He knew Nicholas Wright, who wrote the award-winning Vincent in Brixton, was a fan of the books, and he asked him to adapt them. Together they spent 18 months rethinking the trilogy as a piece of theatre. Wright began as faithfully as possible, transcribing scenes from the books into scenes for a play.
Gradually, through a series of workshops in which a group of actors rehearsed the scenes that had been written, the plays developed their own identities. Storylines were nudged around, new scenes created, and new emphasis given to some elements. In one example, the pivotal role that a main character takes in the trilogy has been deftly reassigned to another character.
There have been rewrites all through the first six weeks of rehearsals. The one thing Wright could not change was the order of the scenes. They had to be fixed before rehearsals so that designer Giles Cadle could get the sets made.
Designing the transitions between the scenes has been as big a job for Cadle as designing the scenes themselves. Traditionally, on the first day of rehearsals, the director shows the cast the model of the set and explains what happens in each scene. Hytner could only show a few of the 100 scenes. “It's going to take longer for me to show this to you,” he told the whole company, “than it would for you to watch it.” Rehearsals have been full of discussions to ensure that the several quests remain at the forefront of the audience's mind. It's a process that Timothy Dalton enjoys. “I've always thought the only point of being an actor is to tell stories.”
This is Dalton's first time at the National and the former James Bond's first stage appearance for 14 years. “Spending the past 20 years in movies, people are always writing and rewriting as you go along. It's something that I'm terribly used to.”
Patricia Hodge plays Mrs Coulter, a glamorous and dangerous figure, who is capable of terrible deeds. “We can't achieve precisely what is in people's heads when they read the book. We can't achieve technically what they can achieve on film. What we can do is make these characters come to life.” With a vast narrative and dozens of characters, Hodge compares the experience to appearing in a musical. “You have to be a miniaturist. You have to bring a portrait to life in a small amount of time.”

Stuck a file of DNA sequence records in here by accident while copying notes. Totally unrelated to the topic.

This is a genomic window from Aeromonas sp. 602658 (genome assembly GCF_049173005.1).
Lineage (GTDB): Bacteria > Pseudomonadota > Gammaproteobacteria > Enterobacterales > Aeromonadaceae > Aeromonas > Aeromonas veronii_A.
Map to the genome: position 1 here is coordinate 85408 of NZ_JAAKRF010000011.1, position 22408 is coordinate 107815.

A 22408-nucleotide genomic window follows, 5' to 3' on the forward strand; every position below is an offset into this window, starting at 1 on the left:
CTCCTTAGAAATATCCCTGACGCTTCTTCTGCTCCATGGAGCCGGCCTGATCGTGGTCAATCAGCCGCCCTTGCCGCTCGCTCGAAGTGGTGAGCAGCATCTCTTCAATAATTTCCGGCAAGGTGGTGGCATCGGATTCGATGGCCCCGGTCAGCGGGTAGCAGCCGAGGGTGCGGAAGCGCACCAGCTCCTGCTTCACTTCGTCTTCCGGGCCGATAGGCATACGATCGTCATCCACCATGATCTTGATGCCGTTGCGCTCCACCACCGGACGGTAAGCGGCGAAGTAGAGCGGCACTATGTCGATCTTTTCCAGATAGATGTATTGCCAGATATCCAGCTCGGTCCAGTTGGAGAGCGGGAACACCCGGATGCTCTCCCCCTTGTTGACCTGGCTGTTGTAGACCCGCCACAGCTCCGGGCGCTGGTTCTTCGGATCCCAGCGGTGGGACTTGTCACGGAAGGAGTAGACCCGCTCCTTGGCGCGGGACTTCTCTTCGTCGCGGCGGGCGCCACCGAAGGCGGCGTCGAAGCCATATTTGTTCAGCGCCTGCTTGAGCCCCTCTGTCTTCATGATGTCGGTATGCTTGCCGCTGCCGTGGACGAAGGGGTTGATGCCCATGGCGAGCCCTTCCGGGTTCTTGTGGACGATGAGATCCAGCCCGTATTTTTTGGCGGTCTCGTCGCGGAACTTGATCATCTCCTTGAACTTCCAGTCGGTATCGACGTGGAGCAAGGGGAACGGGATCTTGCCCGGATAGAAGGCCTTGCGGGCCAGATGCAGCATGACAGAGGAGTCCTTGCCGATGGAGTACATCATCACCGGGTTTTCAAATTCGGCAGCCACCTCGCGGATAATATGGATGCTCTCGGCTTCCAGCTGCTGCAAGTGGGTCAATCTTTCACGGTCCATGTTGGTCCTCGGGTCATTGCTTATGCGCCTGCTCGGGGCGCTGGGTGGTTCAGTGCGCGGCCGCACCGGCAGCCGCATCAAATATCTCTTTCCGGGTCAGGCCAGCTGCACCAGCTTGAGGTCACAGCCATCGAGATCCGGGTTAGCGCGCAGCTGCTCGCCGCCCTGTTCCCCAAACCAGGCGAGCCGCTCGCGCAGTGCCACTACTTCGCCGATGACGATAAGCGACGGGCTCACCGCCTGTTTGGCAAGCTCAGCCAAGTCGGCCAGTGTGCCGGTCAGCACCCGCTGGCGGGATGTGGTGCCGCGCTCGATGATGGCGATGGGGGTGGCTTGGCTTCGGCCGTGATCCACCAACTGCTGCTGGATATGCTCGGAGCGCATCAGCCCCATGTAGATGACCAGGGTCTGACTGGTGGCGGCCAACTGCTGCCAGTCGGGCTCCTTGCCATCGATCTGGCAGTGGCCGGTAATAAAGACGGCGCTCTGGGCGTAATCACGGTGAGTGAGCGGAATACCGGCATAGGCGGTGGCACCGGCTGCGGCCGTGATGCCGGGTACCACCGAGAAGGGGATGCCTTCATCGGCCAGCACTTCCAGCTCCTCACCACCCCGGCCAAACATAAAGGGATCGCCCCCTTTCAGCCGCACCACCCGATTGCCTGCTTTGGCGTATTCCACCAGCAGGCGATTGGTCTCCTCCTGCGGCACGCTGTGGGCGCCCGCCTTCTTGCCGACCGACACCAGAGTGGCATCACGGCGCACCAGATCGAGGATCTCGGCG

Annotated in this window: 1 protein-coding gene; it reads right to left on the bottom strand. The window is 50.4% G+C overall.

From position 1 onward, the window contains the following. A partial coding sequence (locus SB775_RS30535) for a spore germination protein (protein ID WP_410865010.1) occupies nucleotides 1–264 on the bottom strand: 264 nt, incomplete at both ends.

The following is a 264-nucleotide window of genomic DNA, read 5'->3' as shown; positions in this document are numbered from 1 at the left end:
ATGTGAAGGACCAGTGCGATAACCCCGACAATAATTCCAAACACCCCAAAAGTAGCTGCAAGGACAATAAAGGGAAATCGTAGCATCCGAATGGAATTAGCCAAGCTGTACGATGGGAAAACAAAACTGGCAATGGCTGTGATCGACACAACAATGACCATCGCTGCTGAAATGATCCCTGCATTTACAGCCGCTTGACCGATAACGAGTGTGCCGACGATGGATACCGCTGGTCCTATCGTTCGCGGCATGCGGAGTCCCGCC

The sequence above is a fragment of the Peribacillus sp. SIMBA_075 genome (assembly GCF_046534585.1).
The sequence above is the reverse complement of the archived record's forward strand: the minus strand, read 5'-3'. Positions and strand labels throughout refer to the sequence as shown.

Another challenge is that actors in their twenties will be playing characters who are aged 12. Dominic Cooper, who plays Will, says: “We're not being made to play an age. Doing child acting is completely the wrong way to go.”
It's the things that the characters do that reveal their age. “We would never in a million years do what they do. They jump through a window they've just made in the air, through to another universe. They're fearless.”
For Anna Maxwell Martin, who plays Lyra, her aim is to be as faithful as possible to the books. She had read the books three years ago and loved them.
“We're not 12. We're not kids. All we can get is the energy of a child. Thinking in the way a child thinks rather than the way an adult thinks. Being immediate. Instinctive. Just saying what you feel.”
The biggest challenge of all appears in the opening sentence: “Lyra and her daemon moved through the darkening hall” In the parallel universe in which the first volume, Northern Lights, begins, every person has a visible daemon, an animal that embodies the soul, subconscious or inner feelings of the character. That opening sentence would make most directors look for other material.
It was the first question that anyone asked Hytner: how are you going to do the daemons? Once Hytner had decided to use puppets, he made extensive investigations, and discovered that for serious puppetry “all roads led to Michael Curry”. It was Curry who did the puppets for The Lion King. He runs a large workshop in Portland, Oregon. Most of the daemons had arrived from America in time for the first day. There was nothing literal about them.
They were of particular interest to Samuel Barnett, who plays Pantalaimon, Lyra's daemon. He will be working with a range of puppets – from pine marten to mouse to wildcat – as his character keeps changing shape. “I've never done anything like this before,” says Barnett, “I've never seen anything like this done before.”
Pullman says: “I am fundamentally a storyteller. I'm more interested in the events that I'm talking about than in the fine prose in which I recount them.” He loves the idea that people can take a story he has written and tell it in a completely different way.
“It struck me right at the beginning of rehearsals,” says Dalton, “that here you are looking at a bit of bent wire and a bit of curtain material, and you invest it with personality, you feel for it, because it has a story.”
'His Dark Materials' is at the National Theatre, London SE1 (020 7452 3000), from Dec 4 to March 20. 'The Art of Darkness: Staging the Philip Pullman Trilogy' by Robert Butler (NT Publications/Oberon Books) is published in January.